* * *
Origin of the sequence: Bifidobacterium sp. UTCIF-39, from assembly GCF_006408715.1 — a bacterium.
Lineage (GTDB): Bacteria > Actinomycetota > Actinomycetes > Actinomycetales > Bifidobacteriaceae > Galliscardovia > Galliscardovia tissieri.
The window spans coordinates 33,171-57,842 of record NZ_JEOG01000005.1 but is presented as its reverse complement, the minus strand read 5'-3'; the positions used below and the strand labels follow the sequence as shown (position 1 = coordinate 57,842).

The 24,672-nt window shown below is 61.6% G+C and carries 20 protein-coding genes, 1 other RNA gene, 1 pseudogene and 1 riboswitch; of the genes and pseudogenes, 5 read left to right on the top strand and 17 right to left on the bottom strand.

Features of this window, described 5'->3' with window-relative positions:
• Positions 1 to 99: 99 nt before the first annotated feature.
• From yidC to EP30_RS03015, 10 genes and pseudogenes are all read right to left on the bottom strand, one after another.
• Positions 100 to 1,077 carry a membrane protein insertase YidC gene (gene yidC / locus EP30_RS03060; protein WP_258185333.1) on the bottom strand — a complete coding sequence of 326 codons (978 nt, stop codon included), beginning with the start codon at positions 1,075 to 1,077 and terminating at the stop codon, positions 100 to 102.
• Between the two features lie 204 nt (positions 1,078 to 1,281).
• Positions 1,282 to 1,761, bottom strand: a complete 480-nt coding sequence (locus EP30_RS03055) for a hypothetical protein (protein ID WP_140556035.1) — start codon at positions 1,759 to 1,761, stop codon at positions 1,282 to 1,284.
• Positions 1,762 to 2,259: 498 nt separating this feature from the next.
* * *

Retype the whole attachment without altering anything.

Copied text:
Origin of the sequence: Bifidobacterium sp. UTCIF-39, from assembly GCF_006408715.1 — a bacterium.
Lineage (GTDB): Bacteria > Actinomycetota > Actinomycetes > Actinomycetales > Bifidobacteriaceae > Galliscardovia > Galliscardovia tissieri.
The window spans coordinates 33,171-57,842 of record NZ_JEOG01000005.1 but is presented as its reverse complement, the minus strand read 5'-3'; the positions used below and the strand labels follow the sequence as shown (position 1 = coordinate 57,842).

The 24,672-nt window shown below is 61.6% G+C and carries 20 protein-coding genes, 1 other RNA gene, 1 pseudogene and 1 riboswitch; of the genes and pseudogenes, 5 read left to right on the top strand and 17 right to left on the bottom strand.

Features of this window, described 5'->3' with window-relative positions:
• Positions 1 to 99: 99 nt before the first annotated feature.
• From yidC to EP30_RS03015, 10 genes and pseudogenes are all read right to left on the bottom strand, one after another.
• Positions 100 to 1,077 carry a membrane protein insertase YidC gene (gene yidC / locus EP30_RS03060; protein WP_258185333.1) on the bottom strand — a complete coding sequence of 326 codons (978 nt, stop codon included), beginning with the start codon at positions 1,075 to 1,077 and terminating at the stop codon, positions 100 to 102.
• Between the two features lie 204 nt (positions 1,078 to 1,281).
• Positions 1,282 to 1,761, bottom strand: a complete 480-nt coding sequence (locus EP30_RS03055) for a hypothetical protein (protein ID WP_140556035.1) — start codon at positions 1,759 to 1,761, stop codon at positions 1,282 to 1,284.
• Positions 1,762 to 2,259: 498 nt separating this feature from the next.